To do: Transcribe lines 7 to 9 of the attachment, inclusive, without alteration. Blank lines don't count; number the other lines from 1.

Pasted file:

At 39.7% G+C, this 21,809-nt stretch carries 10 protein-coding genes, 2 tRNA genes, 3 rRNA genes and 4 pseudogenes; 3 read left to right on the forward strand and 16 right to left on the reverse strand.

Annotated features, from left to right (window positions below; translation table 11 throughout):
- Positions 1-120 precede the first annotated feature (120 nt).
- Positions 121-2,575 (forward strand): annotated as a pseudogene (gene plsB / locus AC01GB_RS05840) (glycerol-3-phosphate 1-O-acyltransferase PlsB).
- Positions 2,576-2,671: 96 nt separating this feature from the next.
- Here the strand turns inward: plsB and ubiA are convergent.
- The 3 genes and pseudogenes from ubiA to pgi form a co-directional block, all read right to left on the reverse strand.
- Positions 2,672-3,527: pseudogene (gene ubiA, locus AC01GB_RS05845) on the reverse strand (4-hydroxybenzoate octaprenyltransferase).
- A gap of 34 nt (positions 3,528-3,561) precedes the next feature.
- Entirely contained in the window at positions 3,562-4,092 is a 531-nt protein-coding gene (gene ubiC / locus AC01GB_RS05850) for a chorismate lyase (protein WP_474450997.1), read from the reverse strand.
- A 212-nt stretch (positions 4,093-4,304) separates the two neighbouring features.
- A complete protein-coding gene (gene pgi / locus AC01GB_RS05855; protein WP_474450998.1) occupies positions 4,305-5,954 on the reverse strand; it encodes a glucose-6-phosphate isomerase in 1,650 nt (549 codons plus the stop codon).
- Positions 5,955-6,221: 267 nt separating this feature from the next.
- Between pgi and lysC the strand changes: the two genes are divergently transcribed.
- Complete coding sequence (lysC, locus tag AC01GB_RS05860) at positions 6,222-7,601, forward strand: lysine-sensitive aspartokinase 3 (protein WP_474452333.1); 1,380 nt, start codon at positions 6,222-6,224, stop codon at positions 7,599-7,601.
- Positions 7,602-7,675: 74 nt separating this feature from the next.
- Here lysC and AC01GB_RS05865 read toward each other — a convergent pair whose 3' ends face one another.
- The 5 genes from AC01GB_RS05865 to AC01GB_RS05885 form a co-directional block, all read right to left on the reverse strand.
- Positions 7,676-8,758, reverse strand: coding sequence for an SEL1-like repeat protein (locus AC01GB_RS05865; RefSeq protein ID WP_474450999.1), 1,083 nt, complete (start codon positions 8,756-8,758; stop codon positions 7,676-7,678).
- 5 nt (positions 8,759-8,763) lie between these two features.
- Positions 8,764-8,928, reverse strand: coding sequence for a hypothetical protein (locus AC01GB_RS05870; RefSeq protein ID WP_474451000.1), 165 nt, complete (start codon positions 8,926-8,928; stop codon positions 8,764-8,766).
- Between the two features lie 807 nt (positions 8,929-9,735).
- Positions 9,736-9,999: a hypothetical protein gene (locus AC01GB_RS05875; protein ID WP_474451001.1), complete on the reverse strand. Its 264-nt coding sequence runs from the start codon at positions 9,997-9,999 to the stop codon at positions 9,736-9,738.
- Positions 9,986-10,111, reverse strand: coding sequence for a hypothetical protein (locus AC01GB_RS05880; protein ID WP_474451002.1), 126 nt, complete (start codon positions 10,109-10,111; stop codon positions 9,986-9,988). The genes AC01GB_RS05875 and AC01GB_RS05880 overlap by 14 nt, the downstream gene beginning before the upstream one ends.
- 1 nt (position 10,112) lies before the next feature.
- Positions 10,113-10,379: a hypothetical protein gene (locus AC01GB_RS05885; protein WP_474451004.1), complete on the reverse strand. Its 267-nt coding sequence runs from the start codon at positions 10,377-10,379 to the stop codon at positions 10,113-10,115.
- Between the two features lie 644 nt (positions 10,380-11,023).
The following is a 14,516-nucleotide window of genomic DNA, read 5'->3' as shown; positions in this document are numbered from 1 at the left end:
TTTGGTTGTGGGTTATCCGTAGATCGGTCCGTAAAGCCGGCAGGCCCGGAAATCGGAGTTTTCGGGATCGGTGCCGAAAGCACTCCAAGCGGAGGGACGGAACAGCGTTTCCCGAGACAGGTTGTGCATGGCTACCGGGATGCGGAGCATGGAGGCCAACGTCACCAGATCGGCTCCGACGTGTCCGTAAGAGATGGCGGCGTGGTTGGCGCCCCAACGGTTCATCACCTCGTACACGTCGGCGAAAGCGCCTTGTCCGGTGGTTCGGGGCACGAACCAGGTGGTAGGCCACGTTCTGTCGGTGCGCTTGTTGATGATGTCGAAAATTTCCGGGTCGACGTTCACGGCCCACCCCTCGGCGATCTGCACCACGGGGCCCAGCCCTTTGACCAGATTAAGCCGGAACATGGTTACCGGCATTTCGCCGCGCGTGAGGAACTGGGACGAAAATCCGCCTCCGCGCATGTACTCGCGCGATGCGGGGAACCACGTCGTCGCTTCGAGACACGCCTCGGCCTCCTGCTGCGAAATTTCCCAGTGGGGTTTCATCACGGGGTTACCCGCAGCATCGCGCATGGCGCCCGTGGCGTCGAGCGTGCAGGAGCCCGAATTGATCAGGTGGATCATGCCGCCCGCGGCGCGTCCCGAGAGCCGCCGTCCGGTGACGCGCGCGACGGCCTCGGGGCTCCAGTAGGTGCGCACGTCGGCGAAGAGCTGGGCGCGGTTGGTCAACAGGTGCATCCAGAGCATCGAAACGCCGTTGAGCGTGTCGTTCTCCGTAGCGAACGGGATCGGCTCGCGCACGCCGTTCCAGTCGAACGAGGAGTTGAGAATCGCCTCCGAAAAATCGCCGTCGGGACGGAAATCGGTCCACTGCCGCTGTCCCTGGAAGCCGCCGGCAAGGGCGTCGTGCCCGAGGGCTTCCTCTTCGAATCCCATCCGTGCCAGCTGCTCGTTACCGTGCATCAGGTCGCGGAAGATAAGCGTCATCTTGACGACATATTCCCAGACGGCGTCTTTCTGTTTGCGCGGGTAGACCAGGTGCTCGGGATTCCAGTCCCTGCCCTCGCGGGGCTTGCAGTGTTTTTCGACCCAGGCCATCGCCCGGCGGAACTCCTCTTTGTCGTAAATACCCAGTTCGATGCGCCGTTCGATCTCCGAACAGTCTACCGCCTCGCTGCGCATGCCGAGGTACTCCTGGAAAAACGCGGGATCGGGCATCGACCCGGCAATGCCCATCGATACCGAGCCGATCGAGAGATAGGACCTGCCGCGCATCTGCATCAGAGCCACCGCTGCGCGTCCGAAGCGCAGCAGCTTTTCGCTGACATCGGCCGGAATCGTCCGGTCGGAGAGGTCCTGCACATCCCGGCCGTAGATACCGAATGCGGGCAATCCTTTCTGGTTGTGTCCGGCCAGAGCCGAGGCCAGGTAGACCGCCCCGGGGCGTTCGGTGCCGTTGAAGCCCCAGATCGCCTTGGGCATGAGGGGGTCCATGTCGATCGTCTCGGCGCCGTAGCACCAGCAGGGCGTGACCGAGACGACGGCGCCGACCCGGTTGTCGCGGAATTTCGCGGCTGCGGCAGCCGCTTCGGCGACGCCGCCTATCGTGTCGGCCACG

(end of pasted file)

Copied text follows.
- The 3 genes and pseudogenes from ubiA to pgi form a co-directional block, all read right to left on the reverse strand.
- Positions 2,672-3,527: pseudogene (gene ubiA, locus AC01GB_RS05845) on the reverse strand (4-hydroxybenzoate octaprenyltransferase).
- A gap of 34 nt (positions 3,528-3,561) precedes the next feature.